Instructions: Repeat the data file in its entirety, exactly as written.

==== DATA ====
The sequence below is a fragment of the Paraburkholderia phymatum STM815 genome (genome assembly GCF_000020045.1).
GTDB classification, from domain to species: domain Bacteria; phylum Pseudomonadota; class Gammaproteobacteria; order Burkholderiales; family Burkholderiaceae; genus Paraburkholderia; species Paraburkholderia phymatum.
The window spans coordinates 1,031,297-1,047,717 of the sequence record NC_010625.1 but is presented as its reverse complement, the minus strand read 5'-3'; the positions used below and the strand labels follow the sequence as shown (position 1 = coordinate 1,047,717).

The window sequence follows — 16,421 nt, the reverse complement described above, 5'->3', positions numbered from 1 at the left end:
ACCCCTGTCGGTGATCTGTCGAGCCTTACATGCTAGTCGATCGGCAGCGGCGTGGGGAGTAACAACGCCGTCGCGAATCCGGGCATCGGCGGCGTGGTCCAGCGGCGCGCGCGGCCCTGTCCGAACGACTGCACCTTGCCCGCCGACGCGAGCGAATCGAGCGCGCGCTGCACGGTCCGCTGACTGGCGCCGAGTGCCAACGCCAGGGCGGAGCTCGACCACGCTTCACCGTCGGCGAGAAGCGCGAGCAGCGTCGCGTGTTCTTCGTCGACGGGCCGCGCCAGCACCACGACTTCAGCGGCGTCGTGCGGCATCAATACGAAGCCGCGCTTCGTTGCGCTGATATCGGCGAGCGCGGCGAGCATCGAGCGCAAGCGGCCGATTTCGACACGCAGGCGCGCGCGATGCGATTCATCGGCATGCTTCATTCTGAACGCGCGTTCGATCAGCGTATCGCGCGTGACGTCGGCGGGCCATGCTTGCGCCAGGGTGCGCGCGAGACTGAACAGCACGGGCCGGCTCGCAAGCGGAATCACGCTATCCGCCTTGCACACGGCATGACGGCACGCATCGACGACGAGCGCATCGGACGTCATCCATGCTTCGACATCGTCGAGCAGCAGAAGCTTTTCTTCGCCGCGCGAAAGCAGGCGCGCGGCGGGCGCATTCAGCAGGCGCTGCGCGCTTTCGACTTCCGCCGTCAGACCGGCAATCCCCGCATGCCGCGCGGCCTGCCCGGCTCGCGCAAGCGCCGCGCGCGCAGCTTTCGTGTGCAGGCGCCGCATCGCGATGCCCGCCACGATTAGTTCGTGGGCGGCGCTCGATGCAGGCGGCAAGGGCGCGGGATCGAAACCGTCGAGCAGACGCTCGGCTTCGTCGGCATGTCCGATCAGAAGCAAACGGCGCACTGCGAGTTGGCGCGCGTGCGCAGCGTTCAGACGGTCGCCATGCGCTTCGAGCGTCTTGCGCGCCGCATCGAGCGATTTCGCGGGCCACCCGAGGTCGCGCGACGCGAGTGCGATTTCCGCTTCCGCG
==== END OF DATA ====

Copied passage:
The sequence below is a fragment of the Paraburkholderia phymatum STM815 genome (genome assembly GCF_000020045.1).
GTDB classification, from domain to species: domain Bacteria; phylum Pseudomonadota; class Gammaproteobacteria; order Burkholderiales; family Burkholderiaceae; genus Paraburkholderia; species Paraburkholderia phymatum.
The window spans coordinates 1,031,297-1,047,717 of the sequence record NC_010625.1 but is presented as its reverse complement, the minus strand read 5'-3'; the positions used below and the strand labels follow the sequence as shown (position 1 = coordinate 1,047,717).

The window sequence follows — 16,421 nt, the reverse complement described above, 5'->3', positions numbered from 1 at the left end:
ACCCCTGTCGGTGATCTGTCGAGCCTTACATGCTAGTCGATCGGCAGCGGCGTGGGGAGTAACAACGCCGTCGCGAATCCGGGCATCGGCGGCGTGGTCCAGCGGCGCGCGCGGCCCTGTCCGAACGACTGCACCTTGCCCGCCGACGCGAGCGAATCGAGCGCGCGCTGCACGGTCCGCTGACTGGCGCCGAGTGCCAACGCCAGGGCGGAGCTCGACCACGCTTCACCGTCGGCGAGAAGCGCGAGCAGCGTCGCGTGTTCTTCGTCGACGGGCCGCGCCAGCACCACGACTTCAGCGGCGTCGTGCGGCATCAATACGAAGCCGCGCTTCGTTGCGCTGATATCGGCGAGCGCGGCGAGCATCGAGCGCAAGCGGCCGATTTCGACACGCAGGCGCGCGCGATGCGATTCATCGGCATGCTTCATTCTGAACGCGCGTTCGATCAGCGTATCGCGCGTGACGTCGGCGGGCCATGCTTGCGCCAGGGTGCGCGCGAGACTGAACAGCACGGGCCGGCTCGCAAGCGGAATCACGCTATCCGCCTTGCACACGGCATGACGGCACGCATCGACGACGAGCGCATCGGACGTCATCCATGCTTCGACATCGTCGAGCAGCAGAAGCTTTTCTTCGCCGCGCGAAAGCAGGCGCGCGGCGGGCGCATTCAGCAGGCGCTGCGCGCTTTCGACTTCCGCCGTCAGACCGGCAATCCCCGCATGCCGCGCGGCCTGCCCGGCTCGCGCAAGCGCCGCGCGCGCAGCTTTCGTGTGCAGGCGCCGCATCGCGATGCCCGCCACGATTAGTTCGTGGGCGGCGCTCGATGCAGGCGGCAAGGGCGCGGGATCGAAACCGTCGAGCAGACGCTCGGCTTCGTCGGCATGTCCGATCAGAAGCAAACGGCGCACTGCGAGTTGGCGCGCGTGCGCAGCGTTCAGACGGTCGCCATGCGCTTCGAGCGTCTTGCGCGCCGCATCGAGCGATTTCGCGGGCCACCCGAGGTCGCGCGACGCGAGTGCGATTTCCGCTTCCGCG